An industry group representing Walmart, Target, Apple and other major US retailers has urged the Trump administration to remove more than 650 items from a list of Chinese imports subject to future tariffs, saying US consumers would be the ones hardest hit.
“Consumers, not China, will ultimately be the ones paying the tariffs imposed on millions of consumer products,” the Retail Industry Leaders Association (RILA) said on Thursday.
The request came on the same day that previously announced tariffs on US$16 billion worth of Chinese imports went into effect, adding to the US$34 billion levied last month.
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The trade group was responding to US President Donald Trump’s announcement of another round of tariffs on US$200 billion more of Chinese goods.
Mattresses are on the proposed 301 tariff list; 301 is a bed tax. Replacing a light bulb will be more expensive because of the tariff – 301 is a double tax every time you turn on the lights
Hun Quach, VP of the retail trade group RILA
The Office of the United States Trade Representative is finalising the list of products subject to the new duties, and the inter-agency “301 Committee” is holding six days of public hearings on the subject. The committee is named after the “Special 301 Report” into intellectual property rights released by the office in April.
The retail association’s comments follow those of other industry groups appearing before trade officials, who have heard expressions of anger and frustration as business representatives speak of the financial havoc the tariffs will impose.
US retailers have already been hit hard by the administration’s import taxes and tariffs on goods from Canada, Mexico, China and the European Union, and the new round of tariffs will only inflict more pain.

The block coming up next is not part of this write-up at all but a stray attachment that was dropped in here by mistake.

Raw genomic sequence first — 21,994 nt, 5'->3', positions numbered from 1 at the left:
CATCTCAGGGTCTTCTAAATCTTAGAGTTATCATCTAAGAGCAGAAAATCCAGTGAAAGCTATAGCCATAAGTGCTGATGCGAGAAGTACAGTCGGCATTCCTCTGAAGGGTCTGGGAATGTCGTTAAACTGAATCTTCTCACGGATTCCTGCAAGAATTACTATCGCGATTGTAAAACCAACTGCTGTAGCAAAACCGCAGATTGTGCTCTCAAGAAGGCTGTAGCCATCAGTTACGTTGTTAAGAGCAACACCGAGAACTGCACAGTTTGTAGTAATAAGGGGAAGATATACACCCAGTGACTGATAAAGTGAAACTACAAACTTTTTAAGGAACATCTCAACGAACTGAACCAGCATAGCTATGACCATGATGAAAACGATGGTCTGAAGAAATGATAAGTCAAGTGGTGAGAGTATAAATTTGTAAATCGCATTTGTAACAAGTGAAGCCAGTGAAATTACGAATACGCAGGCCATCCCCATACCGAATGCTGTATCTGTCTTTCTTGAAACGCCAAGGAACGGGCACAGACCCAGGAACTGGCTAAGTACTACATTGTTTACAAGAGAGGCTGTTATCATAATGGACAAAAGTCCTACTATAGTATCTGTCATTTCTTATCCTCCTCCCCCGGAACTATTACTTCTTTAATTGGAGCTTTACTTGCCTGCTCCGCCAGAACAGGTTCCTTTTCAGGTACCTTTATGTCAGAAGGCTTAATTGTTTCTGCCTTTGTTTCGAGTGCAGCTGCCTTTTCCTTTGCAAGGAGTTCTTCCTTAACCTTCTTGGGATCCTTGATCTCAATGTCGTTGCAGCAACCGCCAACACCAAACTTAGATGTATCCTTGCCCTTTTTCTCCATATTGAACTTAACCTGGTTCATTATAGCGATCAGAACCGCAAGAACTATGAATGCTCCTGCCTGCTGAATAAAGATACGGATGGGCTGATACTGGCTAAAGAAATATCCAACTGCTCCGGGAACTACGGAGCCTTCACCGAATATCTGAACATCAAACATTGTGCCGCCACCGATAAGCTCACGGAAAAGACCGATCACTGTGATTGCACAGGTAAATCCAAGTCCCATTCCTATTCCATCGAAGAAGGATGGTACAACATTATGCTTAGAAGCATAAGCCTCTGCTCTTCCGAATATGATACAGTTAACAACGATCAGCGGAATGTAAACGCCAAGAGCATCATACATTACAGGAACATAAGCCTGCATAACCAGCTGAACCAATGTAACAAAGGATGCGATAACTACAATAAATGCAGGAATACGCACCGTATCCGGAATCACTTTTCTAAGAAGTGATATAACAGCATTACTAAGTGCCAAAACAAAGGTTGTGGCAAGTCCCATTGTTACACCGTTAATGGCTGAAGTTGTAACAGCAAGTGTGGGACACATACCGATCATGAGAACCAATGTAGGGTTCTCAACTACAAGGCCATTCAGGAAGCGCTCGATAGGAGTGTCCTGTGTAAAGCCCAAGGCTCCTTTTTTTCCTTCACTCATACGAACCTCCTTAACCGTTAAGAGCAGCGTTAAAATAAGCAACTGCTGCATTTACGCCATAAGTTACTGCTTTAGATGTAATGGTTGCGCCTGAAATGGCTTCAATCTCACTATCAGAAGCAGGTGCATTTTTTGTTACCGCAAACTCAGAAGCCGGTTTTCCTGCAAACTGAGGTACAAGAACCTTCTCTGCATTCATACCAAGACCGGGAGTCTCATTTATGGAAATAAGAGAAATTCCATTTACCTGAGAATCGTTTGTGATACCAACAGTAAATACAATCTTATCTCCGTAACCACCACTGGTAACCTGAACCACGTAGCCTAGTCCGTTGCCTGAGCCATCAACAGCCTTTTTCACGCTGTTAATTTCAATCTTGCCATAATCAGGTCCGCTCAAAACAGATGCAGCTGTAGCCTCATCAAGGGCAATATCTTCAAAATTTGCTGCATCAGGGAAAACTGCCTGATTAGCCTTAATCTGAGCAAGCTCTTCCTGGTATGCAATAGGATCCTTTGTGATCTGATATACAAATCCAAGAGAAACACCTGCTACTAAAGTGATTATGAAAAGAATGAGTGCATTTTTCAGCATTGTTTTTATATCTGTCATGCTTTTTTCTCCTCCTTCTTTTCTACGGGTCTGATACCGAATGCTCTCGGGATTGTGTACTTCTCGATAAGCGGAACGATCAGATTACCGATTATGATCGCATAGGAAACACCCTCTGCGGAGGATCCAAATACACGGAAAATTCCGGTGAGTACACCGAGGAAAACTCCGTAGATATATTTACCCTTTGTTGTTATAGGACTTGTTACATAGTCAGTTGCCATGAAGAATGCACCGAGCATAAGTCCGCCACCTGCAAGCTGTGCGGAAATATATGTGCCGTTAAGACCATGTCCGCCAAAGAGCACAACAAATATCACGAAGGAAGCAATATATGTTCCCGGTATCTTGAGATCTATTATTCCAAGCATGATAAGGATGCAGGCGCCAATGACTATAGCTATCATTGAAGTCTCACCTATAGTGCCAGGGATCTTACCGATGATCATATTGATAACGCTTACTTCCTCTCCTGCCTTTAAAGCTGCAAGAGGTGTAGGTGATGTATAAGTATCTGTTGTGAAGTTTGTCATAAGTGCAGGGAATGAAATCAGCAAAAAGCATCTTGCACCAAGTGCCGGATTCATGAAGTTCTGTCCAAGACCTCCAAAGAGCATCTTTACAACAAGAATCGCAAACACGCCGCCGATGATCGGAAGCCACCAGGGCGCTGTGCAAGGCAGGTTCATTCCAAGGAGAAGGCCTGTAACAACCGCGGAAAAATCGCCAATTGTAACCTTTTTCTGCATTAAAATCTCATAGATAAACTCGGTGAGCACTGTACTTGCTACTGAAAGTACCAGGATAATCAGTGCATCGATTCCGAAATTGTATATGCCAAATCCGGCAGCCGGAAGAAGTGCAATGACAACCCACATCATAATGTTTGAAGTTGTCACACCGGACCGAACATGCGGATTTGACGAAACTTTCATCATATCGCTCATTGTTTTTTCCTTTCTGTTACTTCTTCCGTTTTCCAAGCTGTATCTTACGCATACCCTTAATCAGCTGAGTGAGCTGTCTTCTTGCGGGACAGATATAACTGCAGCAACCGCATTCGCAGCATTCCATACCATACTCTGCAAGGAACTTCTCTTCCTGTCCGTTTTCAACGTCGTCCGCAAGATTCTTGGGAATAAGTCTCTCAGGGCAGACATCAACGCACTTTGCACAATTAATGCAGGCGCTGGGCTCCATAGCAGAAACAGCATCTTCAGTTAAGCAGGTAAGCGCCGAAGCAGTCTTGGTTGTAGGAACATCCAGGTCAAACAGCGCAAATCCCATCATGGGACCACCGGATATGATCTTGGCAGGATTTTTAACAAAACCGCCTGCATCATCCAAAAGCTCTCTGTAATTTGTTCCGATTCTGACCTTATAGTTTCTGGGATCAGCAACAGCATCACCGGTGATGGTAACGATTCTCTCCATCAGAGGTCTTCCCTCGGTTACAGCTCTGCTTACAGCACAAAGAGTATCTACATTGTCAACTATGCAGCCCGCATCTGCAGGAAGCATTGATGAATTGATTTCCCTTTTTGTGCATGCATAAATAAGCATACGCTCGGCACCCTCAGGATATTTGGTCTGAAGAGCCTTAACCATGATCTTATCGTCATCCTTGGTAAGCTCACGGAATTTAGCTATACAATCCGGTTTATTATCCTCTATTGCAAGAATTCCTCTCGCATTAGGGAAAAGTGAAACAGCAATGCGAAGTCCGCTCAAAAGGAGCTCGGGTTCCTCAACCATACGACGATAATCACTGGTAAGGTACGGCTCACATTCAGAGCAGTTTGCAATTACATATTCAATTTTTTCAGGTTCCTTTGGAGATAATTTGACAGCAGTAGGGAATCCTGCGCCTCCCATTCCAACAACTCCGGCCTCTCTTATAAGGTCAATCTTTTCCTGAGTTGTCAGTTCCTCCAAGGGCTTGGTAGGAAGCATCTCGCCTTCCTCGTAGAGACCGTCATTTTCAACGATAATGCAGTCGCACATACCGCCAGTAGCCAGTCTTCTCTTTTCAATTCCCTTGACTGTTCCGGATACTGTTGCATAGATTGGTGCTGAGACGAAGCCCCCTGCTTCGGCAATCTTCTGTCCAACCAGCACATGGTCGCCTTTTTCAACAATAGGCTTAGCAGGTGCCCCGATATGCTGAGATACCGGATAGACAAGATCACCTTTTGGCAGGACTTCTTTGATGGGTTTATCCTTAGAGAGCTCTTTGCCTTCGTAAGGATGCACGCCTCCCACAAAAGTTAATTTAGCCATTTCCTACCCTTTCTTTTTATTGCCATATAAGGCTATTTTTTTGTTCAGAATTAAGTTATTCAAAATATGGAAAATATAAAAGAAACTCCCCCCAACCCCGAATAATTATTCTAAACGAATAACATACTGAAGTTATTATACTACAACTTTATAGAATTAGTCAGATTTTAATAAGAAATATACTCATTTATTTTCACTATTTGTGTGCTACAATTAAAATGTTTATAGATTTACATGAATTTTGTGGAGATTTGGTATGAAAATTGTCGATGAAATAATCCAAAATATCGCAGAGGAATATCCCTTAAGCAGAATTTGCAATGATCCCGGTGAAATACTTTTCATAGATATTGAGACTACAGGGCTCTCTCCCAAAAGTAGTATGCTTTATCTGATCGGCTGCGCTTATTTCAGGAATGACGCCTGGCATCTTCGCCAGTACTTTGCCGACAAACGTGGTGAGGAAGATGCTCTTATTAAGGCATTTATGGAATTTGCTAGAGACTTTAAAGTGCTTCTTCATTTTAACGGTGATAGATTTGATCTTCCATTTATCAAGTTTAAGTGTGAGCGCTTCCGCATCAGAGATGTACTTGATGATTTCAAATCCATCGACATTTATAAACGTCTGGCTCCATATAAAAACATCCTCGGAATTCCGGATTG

RILA, which represents more than 200 retailers, said that it supported the administration’s goal of holding China accountable, but that “tariffs are not the answer in getting China to take action”, said Hun Quach, a vice-president of the group who will testify before the committee on Friday.
“The administration made the commitment to put minimum pain on consumers,” Quach said. “We urge the administration to keep that commitment to the American people.”
The association asked that more than 650 items be removed from the proposed list of products subject to duties, saying they “will make the items Americans use every day less affordable”.
Tariffs were a hidden tax that will cut into the streak of record growth, Quach said, promising to illustrate their impact on American consumers on Friday.
“Need a new mattress? Better buy it soon,” she said. “Mattresses are on the proposed 301 tariff list; 301 is a bed tax. Replacing a light bulb will be more expensive because of the tariff – 301 is a double tax every time you turn on the lights.
“Everything you need to get ready in the morning – from bar soap, make-up, electric shavers, hair appliances and accessories, even your toilet paper, will get hit with the 301 tariff.”
The association also listed frozen shrimp, salmon, table lamps, shavers, plastic rain jackets and toilet paper as items whose prices would rise.
Retailers have started looking for ways to mitigate the cost increases. Walmart has asked its beauty suppliers to consider sourcing products from countries other than China, media reports this week said.
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Walmart’s chief financial officer, Brett Biggs, said in an earnings call last week that the company was “closely monitoring the tariff discussions” and was “actively working on mitigation strategies, particularly in light of potentially escalating duties”.
In July, Apple CEO Tim Cook reiterated the company’s position that tariffs could have “unintended consequences” for both consumers and the economy.
In defending the tariffs, the Trump administration has cited China’s ambition to become a world leader in tech and innovation, detailed in the “Made in China 2025” plan.
The Information Technology Industry Council, which represents global technology companies such as Google and Samsung, said the administration should focus on China’s cybersecurity law, not its tech programme.
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